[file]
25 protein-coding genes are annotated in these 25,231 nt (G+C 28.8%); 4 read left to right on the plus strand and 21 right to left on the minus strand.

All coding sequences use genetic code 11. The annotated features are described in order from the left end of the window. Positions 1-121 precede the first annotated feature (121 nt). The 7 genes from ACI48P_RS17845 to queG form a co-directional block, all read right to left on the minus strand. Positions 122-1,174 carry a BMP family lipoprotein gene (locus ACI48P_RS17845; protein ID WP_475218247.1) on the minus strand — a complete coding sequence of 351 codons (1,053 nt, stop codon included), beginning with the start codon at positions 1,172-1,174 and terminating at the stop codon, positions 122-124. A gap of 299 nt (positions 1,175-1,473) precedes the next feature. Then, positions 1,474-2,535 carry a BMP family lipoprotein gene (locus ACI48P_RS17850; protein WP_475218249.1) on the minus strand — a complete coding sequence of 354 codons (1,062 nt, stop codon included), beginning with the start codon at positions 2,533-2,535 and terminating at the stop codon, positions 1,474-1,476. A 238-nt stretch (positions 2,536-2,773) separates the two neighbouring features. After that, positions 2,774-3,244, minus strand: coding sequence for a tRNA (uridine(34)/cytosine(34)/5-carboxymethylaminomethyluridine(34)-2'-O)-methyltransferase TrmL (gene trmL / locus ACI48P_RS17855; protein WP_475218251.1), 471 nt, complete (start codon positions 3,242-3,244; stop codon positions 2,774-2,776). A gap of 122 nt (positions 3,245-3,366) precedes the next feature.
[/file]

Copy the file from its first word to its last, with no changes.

25 protein-coding genes are annotated in these 25,231 nt (G+C 28.8%); 4 read left to right on the plus strand and 21 right to left on the minus strand.

All coding sequences use genetic code 11. The annotated features are described in order from the left end of the window. Positions 1-121 precede the first annotated feature (121 nt). The 7 genes from ACI48P_RS17845 to queG form a co-directional block, all read right to left on the minus strand. Positions 122-1,174 carry a BMP family lipoprotein gene (locus ACI48P_RS17845; protein ID WP_475218247.1) on the minus strand — a complete coding sequence of 351 codons (1,053 nt, stop codon included), beginning with the start codon at positions 1,172-1,174 and terminating at the stop codon, positions 122-124. A gap of 299 nt (positions 1,175-1,473) precedes the next feature. Then, positions 1,474-2,535 carry a BMP family lipoprotein gene (locus ACI48P_RS17850; protein WP_475218249.1) on the minus strand — a complete coding sequence of 354 codons (1,062 nt, stop codon included), beginning with the start codon at positions 2,533-2,535 and terminating at the stop codon, positions 1,474-1,476. A 238-nt stretch (positions 2,536-2,773) separates the two neighbouring features. After that, positions 2,774-3,244, minus strand: coding sequence for a tRNA (uridine(34)/cytosine(34)/5-carboxymethylaminomethyluridine(34)-2'-O)-methyltransferase TrmL (gene trmL / locus ACI48P_RS17855; protein WP_475218251.1), 471 nt, complete (start codon positions 3,242-3,244; stop codon positions 2,774-2,776). A gap of 122 nt (positions 3,245-3,366) precedes the next feature.